WASHINGTON (Fox Business) - White-hot inflation has forced the average American household to cough up an extra $460 per month, as surging prices for food and fuel put family budgets across the nation under strain.
Moody’s Analytics senior economist Ryan Sweet calculated the figure based on data released by the Bureau of Labor Statistics that showed the Consumer Price Index had jumped 8.6% in the 12-month period ending May 31 – the largest increase since December 1981.
Sweet compared average U.S. household spending in May to what would have been spent in 2018 and 2019, when annual inflation averaged 2.1%.
“Having inflation at 8.5% on a year-ago basis, compared with the 2.1% average growth in 2018 and 2019, is costing the average household $346.67 per month to purchase the same basket of goods and services as they did last year,” Sweet told The Post. “However, the pure cost for households for having inflation running at 8.5% is $460.42 per month.”
Soaring inflation has some economic experts worried a recession is coming, as President Biden and the Federal Reserve face pressure to enact policies to slow down the increase.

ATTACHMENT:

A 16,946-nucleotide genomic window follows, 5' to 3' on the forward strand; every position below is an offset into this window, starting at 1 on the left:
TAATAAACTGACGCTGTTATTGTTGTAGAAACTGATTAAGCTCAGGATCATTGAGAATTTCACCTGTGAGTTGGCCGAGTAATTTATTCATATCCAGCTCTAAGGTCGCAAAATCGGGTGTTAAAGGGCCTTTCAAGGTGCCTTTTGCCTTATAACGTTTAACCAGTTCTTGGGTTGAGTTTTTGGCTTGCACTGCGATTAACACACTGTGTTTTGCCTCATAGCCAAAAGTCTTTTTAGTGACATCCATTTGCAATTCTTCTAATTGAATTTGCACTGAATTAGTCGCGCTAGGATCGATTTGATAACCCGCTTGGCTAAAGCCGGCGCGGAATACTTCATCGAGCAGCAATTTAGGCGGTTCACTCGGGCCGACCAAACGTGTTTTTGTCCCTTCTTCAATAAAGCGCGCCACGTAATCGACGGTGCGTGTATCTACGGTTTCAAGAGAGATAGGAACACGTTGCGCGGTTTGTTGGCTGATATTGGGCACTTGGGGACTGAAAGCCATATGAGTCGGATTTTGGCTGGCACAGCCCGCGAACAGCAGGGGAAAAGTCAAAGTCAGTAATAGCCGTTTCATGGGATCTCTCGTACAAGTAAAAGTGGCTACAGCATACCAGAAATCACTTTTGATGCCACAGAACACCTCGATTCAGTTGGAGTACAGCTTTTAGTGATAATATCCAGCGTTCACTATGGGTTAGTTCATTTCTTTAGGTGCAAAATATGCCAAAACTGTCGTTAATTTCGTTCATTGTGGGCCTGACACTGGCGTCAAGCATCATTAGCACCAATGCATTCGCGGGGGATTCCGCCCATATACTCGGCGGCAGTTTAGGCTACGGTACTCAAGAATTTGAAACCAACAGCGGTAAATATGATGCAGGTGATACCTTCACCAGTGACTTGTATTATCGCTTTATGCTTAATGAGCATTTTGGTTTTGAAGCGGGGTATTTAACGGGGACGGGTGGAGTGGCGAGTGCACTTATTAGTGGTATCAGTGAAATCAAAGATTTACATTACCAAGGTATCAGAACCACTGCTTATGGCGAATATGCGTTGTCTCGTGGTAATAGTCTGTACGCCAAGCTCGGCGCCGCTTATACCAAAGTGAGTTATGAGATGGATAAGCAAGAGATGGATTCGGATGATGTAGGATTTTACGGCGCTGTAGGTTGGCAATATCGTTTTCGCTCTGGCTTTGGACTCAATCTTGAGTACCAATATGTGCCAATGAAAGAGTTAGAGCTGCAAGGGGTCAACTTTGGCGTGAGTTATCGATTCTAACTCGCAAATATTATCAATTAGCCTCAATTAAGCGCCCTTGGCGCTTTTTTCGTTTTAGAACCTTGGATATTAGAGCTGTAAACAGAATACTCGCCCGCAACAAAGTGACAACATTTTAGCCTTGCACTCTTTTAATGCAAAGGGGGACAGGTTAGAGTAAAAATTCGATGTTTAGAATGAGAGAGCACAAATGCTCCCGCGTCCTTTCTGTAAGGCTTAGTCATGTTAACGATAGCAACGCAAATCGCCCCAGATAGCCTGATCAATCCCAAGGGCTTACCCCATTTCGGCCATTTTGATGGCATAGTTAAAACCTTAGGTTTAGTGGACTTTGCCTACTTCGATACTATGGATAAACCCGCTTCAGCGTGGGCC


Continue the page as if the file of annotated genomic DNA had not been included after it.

Critics of the administration have cited multitrillion-dollar COVID-19 pandemic aid packages as contributing to rising costs, while sanctions against Russia have contributed to staggering jumps in the cost of gas.
The average price for regular unleaded continues to set new records, with the average cost nationwide hitting a new high of $4.986 per gallon on Friday, according to AAA.
Energy prices were up 34.6% in May over the same month in 2021 – the largest spike since September 2005, with fuel oil alone skyrocketing by 106.7%, according to BLS.
Americans in the market for a car or truck were out of luck in May, as the BLS found that the price of a new car had increased by 12.6% over 12 months ago. Used car shoppers faced having to pay 16.1% more than at this time in 2021.
The food index increased 10.1%, the first jump of 10% or more since March 1981, BLS said. Grocery store price increases were even steeper — 11.9%, the largest 12-month spike since April 1979 — with staples such as meats, poultry, fish, and eggs increasing a whopping 14.2% and even fruits and vegetables going up 8.2%.